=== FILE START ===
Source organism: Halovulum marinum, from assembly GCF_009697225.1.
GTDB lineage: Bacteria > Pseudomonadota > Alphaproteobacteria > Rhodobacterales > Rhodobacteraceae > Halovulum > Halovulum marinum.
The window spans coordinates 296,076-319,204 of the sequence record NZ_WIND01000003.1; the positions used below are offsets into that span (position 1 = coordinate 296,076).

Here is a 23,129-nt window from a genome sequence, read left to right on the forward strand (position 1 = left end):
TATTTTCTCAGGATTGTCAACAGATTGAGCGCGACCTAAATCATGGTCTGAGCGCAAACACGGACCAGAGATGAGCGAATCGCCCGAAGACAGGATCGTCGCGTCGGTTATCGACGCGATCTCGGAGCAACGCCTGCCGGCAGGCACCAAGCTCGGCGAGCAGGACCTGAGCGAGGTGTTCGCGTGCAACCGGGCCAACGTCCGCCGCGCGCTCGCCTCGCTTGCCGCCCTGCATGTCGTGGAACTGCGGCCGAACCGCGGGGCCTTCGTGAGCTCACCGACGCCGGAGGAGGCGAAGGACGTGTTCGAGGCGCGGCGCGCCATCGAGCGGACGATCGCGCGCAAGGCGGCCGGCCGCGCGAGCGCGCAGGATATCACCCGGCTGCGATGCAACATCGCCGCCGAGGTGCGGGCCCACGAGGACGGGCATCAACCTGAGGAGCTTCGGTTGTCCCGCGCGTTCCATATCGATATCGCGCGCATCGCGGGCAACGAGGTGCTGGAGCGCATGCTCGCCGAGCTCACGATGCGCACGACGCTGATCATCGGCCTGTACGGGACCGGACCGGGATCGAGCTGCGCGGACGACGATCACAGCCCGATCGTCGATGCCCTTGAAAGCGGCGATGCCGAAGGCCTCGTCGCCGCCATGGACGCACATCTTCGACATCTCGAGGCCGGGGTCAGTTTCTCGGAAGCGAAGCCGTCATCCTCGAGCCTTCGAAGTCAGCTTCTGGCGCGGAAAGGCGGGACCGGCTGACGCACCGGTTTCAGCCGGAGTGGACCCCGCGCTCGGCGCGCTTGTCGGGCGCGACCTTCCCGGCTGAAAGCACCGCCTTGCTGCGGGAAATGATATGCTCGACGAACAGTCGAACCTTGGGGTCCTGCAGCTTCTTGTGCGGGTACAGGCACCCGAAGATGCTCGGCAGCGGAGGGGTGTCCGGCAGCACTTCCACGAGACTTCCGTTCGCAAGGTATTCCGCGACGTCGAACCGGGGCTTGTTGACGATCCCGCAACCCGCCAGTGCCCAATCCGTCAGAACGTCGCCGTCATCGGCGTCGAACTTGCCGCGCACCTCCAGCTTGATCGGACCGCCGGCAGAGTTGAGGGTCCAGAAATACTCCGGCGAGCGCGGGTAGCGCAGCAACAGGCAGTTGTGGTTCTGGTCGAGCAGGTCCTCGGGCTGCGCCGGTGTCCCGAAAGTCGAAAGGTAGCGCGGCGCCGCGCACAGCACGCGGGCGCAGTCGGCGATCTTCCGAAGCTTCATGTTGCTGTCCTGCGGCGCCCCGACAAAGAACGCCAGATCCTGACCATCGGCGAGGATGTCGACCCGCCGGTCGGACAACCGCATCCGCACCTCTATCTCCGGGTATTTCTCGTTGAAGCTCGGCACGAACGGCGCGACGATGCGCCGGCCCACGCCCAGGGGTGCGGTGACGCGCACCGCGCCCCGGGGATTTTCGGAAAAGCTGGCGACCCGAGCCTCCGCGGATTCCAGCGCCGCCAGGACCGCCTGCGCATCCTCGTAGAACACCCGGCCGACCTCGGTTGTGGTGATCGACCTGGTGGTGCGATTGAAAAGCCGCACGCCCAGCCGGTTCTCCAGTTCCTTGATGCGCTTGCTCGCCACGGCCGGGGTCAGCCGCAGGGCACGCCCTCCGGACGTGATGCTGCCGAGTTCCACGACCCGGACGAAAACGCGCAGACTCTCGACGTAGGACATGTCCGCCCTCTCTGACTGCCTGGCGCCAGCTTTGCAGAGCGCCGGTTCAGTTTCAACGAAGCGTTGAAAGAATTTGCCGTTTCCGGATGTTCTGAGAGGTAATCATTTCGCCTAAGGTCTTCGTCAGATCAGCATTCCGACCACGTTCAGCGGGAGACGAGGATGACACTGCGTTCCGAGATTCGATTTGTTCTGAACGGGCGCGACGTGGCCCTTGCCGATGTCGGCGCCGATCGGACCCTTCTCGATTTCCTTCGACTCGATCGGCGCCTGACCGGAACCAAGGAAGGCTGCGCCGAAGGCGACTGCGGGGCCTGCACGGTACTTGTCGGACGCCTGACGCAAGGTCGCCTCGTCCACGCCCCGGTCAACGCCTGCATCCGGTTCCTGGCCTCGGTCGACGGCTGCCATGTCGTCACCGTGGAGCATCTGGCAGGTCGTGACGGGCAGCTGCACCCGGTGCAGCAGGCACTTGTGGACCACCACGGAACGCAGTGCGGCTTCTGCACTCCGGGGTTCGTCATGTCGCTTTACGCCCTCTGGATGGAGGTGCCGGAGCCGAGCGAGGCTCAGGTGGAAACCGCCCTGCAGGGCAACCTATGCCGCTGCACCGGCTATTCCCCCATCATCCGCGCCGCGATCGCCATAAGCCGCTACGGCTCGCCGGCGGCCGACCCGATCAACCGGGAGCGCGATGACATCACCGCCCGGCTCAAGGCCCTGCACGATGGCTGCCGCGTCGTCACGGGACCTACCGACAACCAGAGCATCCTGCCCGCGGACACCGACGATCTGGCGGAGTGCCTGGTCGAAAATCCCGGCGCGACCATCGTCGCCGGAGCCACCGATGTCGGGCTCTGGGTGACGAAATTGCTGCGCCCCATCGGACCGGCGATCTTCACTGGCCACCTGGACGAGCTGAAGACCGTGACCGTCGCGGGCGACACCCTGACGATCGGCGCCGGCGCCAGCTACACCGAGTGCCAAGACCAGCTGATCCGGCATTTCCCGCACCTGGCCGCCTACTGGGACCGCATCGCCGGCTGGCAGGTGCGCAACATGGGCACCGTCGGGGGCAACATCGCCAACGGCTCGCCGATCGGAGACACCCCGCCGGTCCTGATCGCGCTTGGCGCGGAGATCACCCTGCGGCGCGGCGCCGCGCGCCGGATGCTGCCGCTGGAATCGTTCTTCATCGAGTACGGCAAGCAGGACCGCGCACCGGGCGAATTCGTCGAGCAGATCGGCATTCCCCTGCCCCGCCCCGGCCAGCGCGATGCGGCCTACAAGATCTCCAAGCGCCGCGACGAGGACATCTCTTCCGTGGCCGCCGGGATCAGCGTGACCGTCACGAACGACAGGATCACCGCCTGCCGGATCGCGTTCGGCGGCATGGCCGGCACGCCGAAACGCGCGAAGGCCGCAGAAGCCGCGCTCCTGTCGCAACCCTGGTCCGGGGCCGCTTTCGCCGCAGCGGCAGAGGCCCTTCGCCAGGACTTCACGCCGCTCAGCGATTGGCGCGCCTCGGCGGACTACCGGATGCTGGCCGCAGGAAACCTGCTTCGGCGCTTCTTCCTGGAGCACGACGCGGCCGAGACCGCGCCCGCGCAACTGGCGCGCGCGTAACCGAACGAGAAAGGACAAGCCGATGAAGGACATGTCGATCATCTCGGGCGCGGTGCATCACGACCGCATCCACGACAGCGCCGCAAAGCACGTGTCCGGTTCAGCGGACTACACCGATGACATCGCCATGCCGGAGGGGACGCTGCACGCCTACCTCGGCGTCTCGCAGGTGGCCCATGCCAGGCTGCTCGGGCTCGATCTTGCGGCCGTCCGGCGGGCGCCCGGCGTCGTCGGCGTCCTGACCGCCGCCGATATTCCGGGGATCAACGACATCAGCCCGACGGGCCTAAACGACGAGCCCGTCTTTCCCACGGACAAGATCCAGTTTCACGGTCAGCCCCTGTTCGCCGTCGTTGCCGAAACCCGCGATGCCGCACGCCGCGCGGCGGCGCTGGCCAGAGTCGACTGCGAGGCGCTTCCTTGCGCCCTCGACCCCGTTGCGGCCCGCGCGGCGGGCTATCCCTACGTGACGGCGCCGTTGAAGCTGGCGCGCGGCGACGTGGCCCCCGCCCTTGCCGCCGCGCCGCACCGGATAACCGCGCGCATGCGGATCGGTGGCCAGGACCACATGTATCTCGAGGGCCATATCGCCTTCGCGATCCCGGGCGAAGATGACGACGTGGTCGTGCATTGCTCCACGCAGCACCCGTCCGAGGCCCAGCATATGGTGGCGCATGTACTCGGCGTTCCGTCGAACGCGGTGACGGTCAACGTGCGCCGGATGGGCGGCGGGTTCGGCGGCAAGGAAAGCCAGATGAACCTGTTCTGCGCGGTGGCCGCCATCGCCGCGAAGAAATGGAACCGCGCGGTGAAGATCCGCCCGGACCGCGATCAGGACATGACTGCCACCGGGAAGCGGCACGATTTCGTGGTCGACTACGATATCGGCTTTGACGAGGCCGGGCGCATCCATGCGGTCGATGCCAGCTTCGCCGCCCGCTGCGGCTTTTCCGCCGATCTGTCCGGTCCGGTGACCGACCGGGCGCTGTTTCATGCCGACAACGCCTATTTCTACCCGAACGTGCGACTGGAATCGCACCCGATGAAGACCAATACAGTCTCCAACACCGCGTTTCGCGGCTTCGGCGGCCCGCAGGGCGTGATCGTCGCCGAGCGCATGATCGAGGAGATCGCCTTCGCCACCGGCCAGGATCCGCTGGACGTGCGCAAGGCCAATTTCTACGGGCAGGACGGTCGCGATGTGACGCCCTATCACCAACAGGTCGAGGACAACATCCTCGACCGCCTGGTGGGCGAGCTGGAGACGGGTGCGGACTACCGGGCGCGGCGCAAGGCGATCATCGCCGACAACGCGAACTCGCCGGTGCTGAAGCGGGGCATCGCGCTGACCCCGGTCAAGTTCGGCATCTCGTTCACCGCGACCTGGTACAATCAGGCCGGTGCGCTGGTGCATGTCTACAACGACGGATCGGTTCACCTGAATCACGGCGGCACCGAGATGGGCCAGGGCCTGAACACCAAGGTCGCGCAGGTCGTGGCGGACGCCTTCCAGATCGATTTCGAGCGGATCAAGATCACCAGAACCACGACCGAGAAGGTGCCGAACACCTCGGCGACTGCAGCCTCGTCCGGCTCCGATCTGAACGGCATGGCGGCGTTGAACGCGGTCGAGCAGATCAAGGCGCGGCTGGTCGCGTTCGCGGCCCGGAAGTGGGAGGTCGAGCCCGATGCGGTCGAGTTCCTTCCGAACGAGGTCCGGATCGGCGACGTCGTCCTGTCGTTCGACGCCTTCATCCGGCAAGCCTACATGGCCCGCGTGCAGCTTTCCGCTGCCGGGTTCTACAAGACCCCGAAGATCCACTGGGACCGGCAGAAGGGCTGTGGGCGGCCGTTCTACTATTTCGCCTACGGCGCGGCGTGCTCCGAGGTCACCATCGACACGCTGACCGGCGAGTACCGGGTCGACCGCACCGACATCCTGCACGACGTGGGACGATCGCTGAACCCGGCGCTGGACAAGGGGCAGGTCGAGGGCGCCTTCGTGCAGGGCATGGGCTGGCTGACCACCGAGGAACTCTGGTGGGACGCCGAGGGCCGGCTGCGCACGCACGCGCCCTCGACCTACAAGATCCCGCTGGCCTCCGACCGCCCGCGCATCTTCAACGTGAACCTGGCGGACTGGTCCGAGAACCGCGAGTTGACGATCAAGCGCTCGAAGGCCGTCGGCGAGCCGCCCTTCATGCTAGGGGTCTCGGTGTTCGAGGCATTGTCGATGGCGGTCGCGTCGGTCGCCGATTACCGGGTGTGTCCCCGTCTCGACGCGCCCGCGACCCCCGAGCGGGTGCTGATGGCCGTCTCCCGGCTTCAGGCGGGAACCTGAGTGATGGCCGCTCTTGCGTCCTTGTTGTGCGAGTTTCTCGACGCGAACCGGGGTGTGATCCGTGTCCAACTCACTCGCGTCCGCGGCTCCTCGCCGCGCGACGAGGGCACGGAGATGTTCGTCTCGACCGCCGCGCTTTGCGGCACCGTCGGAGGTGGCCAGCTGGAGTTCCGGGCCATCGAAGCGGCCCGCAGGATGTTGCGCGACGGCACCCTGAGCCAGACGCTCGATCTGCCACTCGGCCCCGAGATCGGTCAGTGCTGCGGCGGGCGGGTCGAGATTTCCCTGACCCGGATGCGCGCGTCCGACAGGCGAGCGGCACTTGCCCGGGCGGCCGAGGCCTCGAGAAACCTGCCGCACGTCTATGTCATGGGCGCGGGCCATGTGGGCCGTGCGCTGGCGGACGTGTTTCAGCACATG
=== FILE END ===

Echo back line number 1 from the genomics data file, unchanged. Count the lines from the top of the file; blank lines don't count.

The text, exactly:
Source organism: Halovulum marinum, from assembly GCF_009697225.1.